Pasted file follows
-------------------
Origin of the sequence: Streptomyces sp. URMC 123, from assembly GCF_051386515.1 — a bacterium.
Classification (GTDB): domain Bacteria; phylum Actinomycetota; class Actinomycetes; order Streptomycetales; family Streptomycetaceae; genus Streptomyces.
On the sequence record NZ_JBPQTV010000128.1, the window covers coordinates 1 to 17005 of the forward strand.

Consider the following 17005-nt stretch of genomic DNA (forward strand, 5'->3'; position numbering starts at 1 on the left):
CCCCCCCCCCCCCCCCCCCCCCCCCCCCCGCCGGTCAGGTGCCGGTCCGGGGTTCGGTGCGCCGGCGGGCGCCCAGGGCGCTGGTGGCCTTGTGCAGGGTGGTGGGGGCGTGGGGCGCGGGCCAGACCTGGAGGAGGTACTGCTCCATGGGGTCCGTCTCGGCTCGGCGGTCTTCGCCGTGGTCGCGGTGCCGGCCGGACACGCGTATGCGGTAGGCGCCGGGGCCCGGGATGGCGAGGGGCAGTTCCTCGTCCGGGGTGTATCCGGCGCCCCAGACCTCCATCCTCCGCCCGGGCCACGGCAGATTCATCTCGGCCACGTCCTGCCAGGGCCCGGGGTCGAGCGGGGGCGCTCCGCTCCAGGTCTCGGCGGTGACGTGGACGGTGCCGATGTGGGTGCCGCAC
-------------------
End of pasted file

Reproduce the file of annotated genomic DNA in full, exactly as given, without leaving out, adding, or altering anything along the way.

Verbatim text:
Origin of the sequence: Streptomyces sp. URMC 123, from assembly GCF_051386515.1 — a bacterium.
Classification (GTDB): domain Bacteria; phylum Actinomycetota; class Actinomycetes; order Streptomycetales; family Streptomycetaceae; genus Streptomyces.
On the sequence record NZ_JBPQTV010000128.1, the window covers coordinates 1 to 17005 of the forward strand.

Consider the following 17005-nt stretch of genomic DNA (forward strand, 5'->3'; position numbering starts at 1 on the left):
CCCCCCCCCCCCCCCCCCCCCCCCCCCCCGCCGGTCAGGTGCCGGTCCGGGGTTCGGTGCGCCGGCGGGCGCCCAGGGCGCTGGTGGCCTTGTGCAGGGTGGTGGGGGCGTGGGGCGCGGGCCAGACCTGGAGGAGGTACTGCTCCATGGGGTCCGTCTCGGCTCGGCGGTCTTCGCCGTGGTCGCGGTGCCGGCCGGACACGCGTATGCGGTAGGCGCCGGGGCCCGGGATGGCGAGGGGCAGTTCCTCGTCCGGGGTGTATCCGGCGCCCCAGACCTCCATCCTCCGCCCGGGCCACGGCAGATTCATCTCGGCCACGTCCTGCCAGGGCCCGGGGTCGAGCGGGGGCGCTCCGCTCCAGGTCTCGGCGGTGACGTGGACGGTGCCGATGTGGGTGCCGCAC